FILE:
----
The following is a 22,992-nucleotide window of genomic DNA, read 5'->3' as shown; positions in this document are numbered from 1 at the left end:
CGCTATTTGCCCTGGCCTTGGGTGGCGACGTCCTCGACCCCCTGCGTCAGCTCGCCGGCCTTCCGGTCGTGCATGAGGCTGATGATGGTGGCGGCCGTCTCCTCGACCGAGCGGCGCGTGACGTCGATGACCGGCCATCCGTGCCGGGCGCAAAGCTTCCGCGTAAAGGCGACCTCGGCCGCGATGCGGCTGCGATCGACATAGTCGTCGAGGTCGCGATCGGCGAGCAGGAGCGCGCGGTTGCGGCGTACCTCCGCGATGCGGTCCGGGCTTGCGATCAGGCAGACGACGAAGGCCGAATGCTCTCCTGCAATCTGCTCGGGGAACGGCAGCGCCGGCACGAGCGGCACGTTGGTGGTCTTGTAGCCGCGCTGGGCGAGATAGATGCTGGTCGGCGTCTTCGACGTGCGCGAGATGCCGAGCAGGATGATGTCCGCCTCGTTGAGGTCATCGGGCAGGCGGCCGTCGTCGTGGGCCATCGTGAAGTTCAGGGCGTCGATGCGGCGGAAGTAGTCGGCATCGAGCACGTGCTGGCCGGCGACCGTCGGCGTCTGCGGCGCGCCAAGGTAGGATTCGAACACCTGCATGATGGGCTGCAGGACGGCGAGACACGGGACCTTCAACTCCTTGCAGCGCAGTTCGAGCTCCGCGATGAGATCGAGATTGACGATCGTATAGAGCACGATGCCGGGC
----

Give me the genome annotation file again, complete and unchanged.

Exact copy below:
The following is a 22,992-nucleotide window of genomic DNA, read 5'->3' as shown; positions in this document are numbered from 1 at the left end:
CGCTATTTGCCCTGGCCTTGGGTGGCGACGTCCTCGACCCCCTGCGTCAGCTCGCCGGCCTTCCGGTCGTGCATGAGGCTGATGATGGTGGCGGCCGTCTCCTCGACCGAGCGGCGCGTGACGTCGATGACCGGCCATCCGTGCCGGGCGCAAAGCTTCCGCGTAAAGGCGACCTCGGCCGCGATGCGGCTGCGATCGACATAGTCGTCGAGGTCGCGATCGGCGAGCAGGAGCGCGCGGTTGCGGCGTACCTCCGCGATGCGGTCCGGGCTTGCGATCAGGCAGACGACGAAGGCCGAATGCTCTCCTGCAATCTGCTCGGGGAACGGCAGCGCCGGCACGAGCGGCACGTTGGTGGTCTTGTAGCCGCGCTGGGCGAGATAGATGCTGGTCGGCGTCTTCGACGTGCGCGAGATGCCGAGCAGGATGATGTCCGCCTCGTTGAGGTCATCGGGCAGGCGGCCGTCGTCGTGGGCCATCGTGAAGTTCAGGGCGTCGATGCGGCGGAAGTAGTCGGCATCGAGCACGTGCTGGCCGGCGACCGTCGGCGTCTGCGGCGCGCCAAGGTAGGATTCGAACACCTGCATGATGGGCTGCAGGACGGCGAGACACGGGACCTTCAACTCCTTGCAGCGCAGTTCGAGCTCCGCGATGAGATCGAGATTGACGATCGTATAGAGCACGATGCCGGGC